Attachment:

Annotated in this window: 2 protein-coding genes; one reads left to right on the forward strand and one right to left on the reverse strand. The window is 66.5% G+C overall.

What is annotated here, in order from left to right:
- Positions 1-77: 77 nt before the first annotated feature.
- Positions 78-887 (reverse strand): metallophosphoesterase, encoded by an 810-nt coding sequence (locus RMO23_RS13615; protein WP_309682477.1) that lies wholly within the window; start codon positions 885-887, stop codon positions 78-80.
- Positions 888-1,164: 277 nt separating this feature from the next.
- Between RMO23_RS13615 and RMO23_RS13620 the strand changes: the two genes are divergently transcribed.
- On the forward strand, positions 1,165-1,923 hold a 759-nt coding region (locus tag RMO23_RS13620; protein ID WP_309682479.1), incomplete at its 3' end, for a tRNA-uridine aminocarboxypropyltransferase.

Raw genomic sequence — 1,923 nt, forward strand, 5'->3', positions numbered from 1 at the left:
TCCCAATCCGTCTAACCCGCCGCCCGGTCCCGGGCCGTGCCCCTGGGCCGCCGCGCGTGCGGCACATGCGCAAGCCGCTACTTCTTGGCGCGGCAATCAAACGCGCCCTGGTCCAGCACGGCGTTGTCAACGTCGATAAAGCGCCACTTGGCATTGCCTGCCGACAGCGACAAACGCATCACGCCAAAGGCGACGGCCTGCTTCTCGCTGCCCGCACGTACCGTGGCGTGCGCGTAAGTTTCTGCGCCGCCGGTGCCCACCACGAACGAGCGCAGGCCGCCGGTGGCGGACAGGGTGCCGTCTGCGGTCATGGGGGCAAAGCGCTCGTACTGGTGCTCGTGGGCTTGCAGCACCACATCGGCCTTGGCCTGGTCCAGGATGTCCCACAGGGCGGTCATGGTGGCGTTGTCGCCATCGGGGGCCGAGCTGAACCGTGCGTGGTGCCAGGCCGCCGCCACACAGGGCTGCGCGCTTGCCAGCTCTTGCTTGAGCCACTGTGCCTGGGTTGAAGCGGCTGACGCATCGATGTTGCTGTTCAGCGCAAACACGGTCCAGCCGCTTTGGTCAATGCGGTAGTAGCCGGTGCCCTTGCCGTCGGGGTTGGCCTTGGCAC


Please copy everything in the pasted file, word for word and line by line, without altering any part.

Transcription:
Annotated in this window: 2 protein-coding genes; one reads left to right on the forward strand and one right to left on the reverse strand. The window is 66.5% G+C overall.

What is annotated here, in order from left to right:
- Positions 1-77: 77 nt before the first annotated feature.
- Positions 78-887 (reverse strand): metallophosphoesterase, encoded by an 810-nt coding sequence (locus RMO23_RS13615; protein WP_309682477.1) that lies wholly within the window; start codon positions 885-887, stop codon positions 78-80.
- Positions 888-1,164: 277 nt separating this feature from the next.
- Between RMO23_RS13615 and RMO23_RS13620 the strand changes: the two genes are divergently transcribed.
- On the forward strand, positions 1,165-1,923 hold a 759-nt coding region (locus tag RMO23_RS13620; protein ID WP_309682479.1), incomplete at its 3' end, for a tRNA-uridine aminocarboxypropyltransferase.

Raw genomic sequence — 1,923 nt, forward strand, 5'->3', positions numbered from 1 at the left:
TCCCAATCCGTCTAACCCGCCGCCCGGTCCCGGGCCGTGCCCCTGGGCCGCCGCGCGTGCGGCACATGCGCAAGCCGCTACTTCTTGGCGCGGCAATCAAACGCGCCCTGGTCCAGCACGGCGTTGTCAACGTCGATAAAGCGCCACTTGGCATTGCCTGCCGACAGCGACAAACGCATCACGCCAAAGGCGACGGCCTGCTTCTCGCTGCCCGCACGTACCGTGGCGTGCGCGTAAGTTTCTGCGCCGCCGGTGCCCACCACGAACGAGCGCAGGCCGCCGGTGGCGGACAGGGTGCCGTCTGCGGTCATGGGGGCAAAGCGCTCGTACTGGTGCTCGTGGGCTTGCAGCACCACATCGGCCTTGGCCTGGTCCAGGATGTCCCACAGGGCGGTCATGGTGGCGTTGTCGCCATCGGGGGCCGAGCTGAACCGTGCGTGGTGCCAGGCCGCCGCCACACAGGGCTGCGCGCTTGCCAGCTCTTGCTTGAGCCACTGTGCCTGGGTTGAAGCGGCTGACGCATCGATGTTGCTGTTCAGCGCAAACACGGTCCAGCCGCTTTGGTCAATGCGGTAGTAGCCGGTGCCCTTGCCGTCGGGGTTGGCCTTGGCAC